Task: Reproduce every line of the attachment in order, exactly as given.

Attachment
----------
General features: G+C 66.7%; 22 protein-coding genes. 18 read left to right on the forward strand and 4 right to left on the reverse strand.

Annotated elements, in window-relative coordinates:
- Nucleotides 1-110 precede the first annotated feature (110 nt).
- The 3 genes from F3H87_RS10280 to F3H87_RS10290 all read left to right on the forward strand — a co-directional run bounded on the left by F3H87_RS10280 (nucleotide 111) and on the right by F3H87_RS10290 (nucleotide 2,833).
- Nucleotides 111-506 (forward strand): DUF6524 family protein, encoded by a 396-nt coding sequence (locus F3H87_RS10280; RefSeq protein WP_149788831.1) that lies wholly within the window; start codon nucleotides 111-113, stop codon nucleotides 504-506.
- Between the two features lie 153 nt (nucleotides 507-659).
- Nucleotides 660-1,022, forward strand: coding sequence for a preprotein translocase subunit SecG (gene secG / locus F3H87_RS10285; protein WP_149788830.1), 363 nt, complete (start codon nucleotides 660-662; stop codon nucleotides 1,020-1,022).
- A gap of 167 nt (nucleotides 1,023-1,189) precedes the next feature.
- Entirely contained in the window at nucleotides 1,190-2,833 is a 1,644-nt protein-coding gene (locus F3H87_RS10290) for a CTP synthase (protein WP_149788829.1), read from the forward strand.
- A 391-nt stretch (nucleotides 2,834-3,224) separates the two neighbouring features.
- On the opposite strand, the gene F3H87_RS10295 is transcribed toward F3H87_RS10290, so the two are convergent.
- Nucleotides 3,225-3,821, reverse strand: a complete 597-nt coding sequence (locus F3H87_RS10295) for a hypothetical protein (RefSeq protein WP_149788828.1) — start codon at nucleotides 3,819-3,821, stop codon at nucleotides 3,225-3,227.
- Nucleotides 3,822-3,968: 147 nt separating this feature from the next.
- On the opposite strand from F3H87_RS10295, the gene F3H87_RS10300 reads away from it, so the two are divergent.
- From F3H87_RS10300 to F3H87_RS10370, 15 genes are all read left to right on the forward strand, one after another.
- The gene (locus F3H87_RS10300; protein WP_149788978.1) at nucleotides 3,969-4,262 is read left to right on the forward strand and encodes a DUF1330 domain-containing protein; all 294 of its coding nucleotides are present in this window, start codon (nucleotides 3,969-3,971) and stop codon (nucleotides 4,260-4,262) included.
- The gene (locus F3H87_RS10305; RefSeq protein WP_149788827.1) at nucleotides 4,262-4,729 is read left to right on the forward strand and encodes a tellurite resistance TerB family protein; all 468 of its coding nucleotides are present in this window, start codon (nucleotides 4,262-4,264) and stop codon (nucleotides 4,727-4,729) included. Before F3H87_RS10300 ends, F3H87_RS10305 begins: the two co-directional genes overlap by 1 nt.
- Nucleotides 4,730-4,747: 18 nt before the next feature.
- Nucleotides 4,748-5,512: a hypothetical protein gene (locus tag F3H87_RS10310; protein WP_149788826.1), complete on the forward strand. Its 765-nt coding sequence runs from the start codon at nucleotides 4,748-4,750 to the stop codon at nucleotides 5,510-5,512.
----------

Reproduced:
General features: G+C 66.7%; 22 protein-coding genes. 18 read left to right on the forward strand and 4 right to left on the reverse strand.

Annotated elements, in window-relative coordinates:
- Nucleotides 1-110 precede the first annotated feature (110 nt).
- The 3 genes from F3H87_RS10280 to F3H87_RS10290 all read left to right on the forward strand — a co-directional run bounded on the left by F3H87_RS10280 (nucleotide 111) and on the right by F3H87_RS10290 (nucleotide 2,833).
- Nucleotides 111-506 (forward strand): DUF6524 family protein, encoded by a 396-nt coding sequence (locus F3H87_RS10280; RefSeq protein WP_149788831.1) that lies wholly within the window; start codon nucleotides 111-113, stop codon nucleotides 504-506.
- Between the two features lie 153 nt (nucleotides 507-659).
- Nucleotides 660-1,022, forward strand: coding sequence for a preprotein translocase subunit SecG (gene secG / locus F3H87_RS10285; protein WP_149788830.1), 363 nt, complete (start codon nucleotides 660-662; stop codon nucleotides 1,020-1,022).
- A gap of 167 nt (nucleotides 1,023-1,189) precedes the next feature.
- Entirely contained in the window at nucleotides 1,190-2,833 is a 1,644-nt protein-coding gene (locus F3H87_RS10290) for a CTP synthase (protein WP_149788829.1), read from the forward strand.
- A 391-nt stretch (nucleotides 2,834-3,224) separates the two neighbouring features.
- On the opposite strand, the gene F3H87_RS10295 is transcribed toward F3H87_RS10290, so the two are convergent.
- Nucleotides 3,225-3,821, reverse strand: a complete 597-nt coding sequence (locus F3H87_RS10295) for a hypothetical protein (RefSeq protein WP_149788828.1) — start codon at nucleotides 3,819-3,821, stop codon at nucleotides 3,225-3,227.
- Nucleotides 3,822-3,968: 147 nt separating this feature from the next.
- On the opposite strand from F3H87_RS10295, the gene F3H87_RS10300 reads away from it, so the two are divergent.
- From F3H87_RS10300 to F3H87_RS10370, 15 genes are all read left to right on the forward strand, one after another.
- The gene (locus F3H87_RS10300; protein WP_149788978.1) at nucleotides 3,969-4,262 is read left to right on the forward strand and encodes a DUF1330 domain-containing protein; all 294 of its coding nucleotides are present in this window, start codon (nucleotides 3,969-3,971) and stop codon (nucleotides 4,260-4,262) included.
- The gene (locus F3H87_RS10305; RefSeq protein WP_149788827.1) at nucleotides 4,262-4,729 is read left to right on the forward strand and encodes a tellurite resistance TerB family protein; all 468 of its coding nucleotides are present in this window, start codon (nucleotides 4,262-4,264) and stop codon (nucleotides 4,727-4,729) included. Before F3H87_RS10300 ends, F3H87_RS10305 begins: the two co-directional genes overlap by 1 nt.
- Nucleotides 4,730-4,747: 18 nt before the next feature.
- Nucleotides 4,748-5,512: a hypothetical protein gene (locus tag F3H87_RS10310; protein WP_149788826.1), complete on the forward strand. Its 765-nt coding sequence runs from the start codon at nucleotides 4,748-4,750 to the stop codon at nucleotides 5,510-5,512.